There’s also nothing else like taking on the Combine in VR. So many moments are heartpounding because it’s VR and it’s unlike anything else. The first gunfight against 2 enemy soldiers is one of the most memorable battles I fought in games in 2020. Physically crouched, knocking virtual bottles off a box to get a better view, peeking out from behind a pillar, the list goes on and on. It is also worth mentioning how much of Alyx is a survival horror game and Jeff, Nemesis’s long-lost cousin whose eponymous chapter is filled with creative horrors, is something completely unforgettable. Now, the unforeseen consequences, as it were, of the ending are perfect, but the game does not always hit this high bar. Many sections drag on just a few moments too long for my tastes and the enemy AI is either really dumb or pro flankers. Those reasons are what pulled it down from the number 1 spot.

Honorable mentions

Cyberpunk 2077

I had this as my #5 game for a while, but I cannot in good conscience have it on the list in its current state. I’m playing the game on a pretty good gaming pc and have been fortunate to not have any major bugs or issues. However, the promise of significant patches coming to the game over the first bit of the year has soured my excitement. I’m chipping away at the game, and loving it, but I’ll be waiting a few months to see just how substantive the changes to the game will be. While its gameplay isn’t anything revolutionary, and these patches won’t do much for that, the odd mix of Deus Ex meets Fallout is my gaming peanut butter and chocolate.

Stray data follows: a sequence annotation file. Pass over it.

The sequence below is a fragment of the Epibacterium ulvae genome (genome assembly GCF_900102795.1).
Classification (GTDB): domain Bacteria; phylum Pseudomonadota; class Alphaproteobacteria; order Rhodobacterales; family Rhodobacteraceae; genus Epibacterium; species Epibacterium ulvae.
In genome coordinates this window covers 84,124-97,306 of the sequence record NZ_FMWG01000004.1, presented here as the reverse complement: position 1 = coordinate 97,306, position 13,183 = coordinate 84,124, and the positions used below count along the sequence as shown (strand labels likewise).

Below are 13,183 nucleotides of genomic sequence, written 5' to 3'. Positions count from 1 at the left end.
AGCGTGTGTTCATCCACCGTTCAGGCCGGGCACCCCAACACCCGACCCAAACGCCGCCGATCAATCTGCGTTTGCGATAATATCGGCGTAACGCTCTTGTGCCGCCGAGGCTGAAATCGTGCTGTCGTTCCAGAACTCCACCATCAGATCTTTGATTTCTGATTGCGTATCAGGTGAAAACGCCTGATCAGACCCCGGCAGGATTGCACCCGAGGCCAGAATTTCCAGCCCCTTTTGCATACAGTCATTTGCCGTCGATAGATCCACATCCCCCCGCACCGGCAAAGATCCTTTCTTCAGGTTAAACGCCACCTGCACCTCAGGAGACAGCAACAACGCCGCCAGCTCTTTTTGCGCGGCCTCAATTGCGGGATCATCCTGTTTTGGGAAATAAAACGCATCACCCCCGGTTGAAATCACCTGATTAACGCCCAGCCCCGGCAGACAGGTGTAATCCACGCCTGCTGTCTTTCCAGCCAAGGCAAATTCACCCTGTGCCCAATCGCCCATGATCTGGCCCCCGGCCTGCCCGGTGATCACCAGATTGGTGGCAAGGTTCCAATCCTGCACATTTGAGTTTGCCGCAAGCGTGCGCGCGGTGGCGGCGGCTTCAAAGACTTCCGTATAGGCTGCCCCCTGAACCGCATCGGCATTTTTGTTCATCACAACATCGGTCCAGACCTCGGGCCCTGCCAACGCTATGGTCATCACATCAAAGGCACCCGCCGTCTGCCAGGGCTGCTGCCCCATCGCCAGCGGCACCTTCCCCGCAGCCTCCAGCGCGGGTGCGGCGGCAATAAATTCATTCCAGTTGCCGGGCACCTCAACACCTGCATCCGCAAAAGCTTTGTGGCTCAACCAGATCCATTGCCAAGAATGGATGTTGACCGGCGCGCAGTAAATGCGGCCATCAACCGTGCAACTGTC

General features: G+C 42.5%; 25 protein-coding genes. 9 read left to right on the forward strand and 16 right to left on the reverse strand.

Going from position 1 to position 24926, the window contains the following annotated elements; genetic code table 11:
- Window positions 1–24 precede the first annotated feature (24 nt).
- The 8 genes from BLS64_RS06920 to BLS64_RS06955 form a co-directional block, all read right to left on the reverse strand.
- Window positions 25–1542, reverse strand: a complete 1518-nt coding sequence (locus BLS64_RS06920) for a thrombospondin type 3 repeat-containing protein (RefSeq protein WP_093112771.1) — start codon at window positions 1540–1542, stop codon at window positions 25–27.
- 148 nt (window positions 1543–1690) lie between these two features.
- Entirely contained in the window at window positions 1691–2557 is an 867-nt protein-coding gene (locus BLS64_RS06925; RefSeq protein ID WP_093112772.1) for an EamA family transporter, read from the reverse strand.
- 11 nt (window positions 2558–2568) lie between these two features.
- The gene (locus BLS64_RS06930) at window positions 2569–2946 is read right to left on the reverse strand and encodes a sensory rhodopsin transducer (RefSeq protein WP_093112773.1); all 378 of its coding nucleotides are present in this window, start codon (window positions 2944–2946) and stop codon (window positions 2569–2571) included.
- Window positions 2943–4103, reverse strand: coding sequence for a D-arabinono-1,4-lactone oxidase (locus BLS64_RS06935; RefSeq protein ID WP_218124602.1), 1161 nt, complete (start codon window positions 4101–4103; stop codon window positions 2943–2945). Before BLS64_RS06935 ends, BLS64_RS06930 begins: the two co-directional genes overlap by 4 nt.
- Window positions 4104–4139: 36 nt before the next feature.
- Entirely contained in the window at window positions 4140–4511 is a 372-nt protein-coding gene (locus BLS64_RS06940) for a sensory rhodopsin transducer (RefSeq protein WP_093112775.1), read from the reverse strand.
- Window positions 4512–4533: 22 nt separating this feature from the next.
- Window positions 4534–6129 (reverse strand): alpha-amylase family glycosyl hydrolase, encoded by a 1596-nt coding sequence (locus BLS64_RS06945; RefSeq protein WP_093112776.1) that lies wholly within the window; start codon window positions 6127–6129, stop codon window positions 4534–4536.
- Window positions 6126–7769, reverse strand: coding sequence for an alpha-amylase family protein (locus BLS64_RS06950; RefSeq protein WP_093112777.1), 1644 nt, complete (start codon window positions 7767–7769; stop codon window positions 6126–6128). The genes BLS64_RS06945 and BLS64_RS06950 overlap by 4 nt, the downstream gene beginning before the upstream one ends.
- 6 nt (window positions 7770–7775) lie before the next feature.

Demon’s Souls Remake

The original Demon’s Souls is one of my favorite games of all time and I’m sure this remake is great, but buying a PS5 has so far eluded me.

Doom Eternal

I’m a big fan of the original Doom but was in the minority in thinking DOOM 2016 was just ok. With Eternal, they fixed everything I thought was wrong with the reboot. The combat is fast, stylish, and intense and always leaves you wanting more. Except for that one enemy. You know what you did.

XCOM: Chimera Squad

I love XCOM and this newest version distilled the formula down to its essentials. The arenas and squads are smaller and that allowed it to be a constant stream of tactical goodness.

1. The Last of Us Part II

I certainly didn’t ask for this sequel but I’m very glad we got it, even if I don’t agree with some of the directions it took. Set aside the best in class graphics, animation, performances, and so on, and we’re still left with a gameplay loop I simply adore. Scrounging for materials, crafting on the fly, using distraction tactics on unaware enemies, it all felt so good. Mechanically, I think TLoU2 is basically perfect. One of my favorite genres is survival horror and it helps that half of this game is basically the best Resident Evil game in the last 5+ years. Seriously, Naughty Dog needs to stop toying with my heart and just make a pure survival horror game because they would clearly be great at it.

Without going into any spoilers, there are about 5 moments in this game I won’t only never forget, I’ll be thinking and gladly having spirited discussions about for the rest of my life. It’s truly a one of a kind experience and, even if I don’t think it nailed some of what it was going for, what we got still blew me away.

Now let’s see if 2021 can stack up.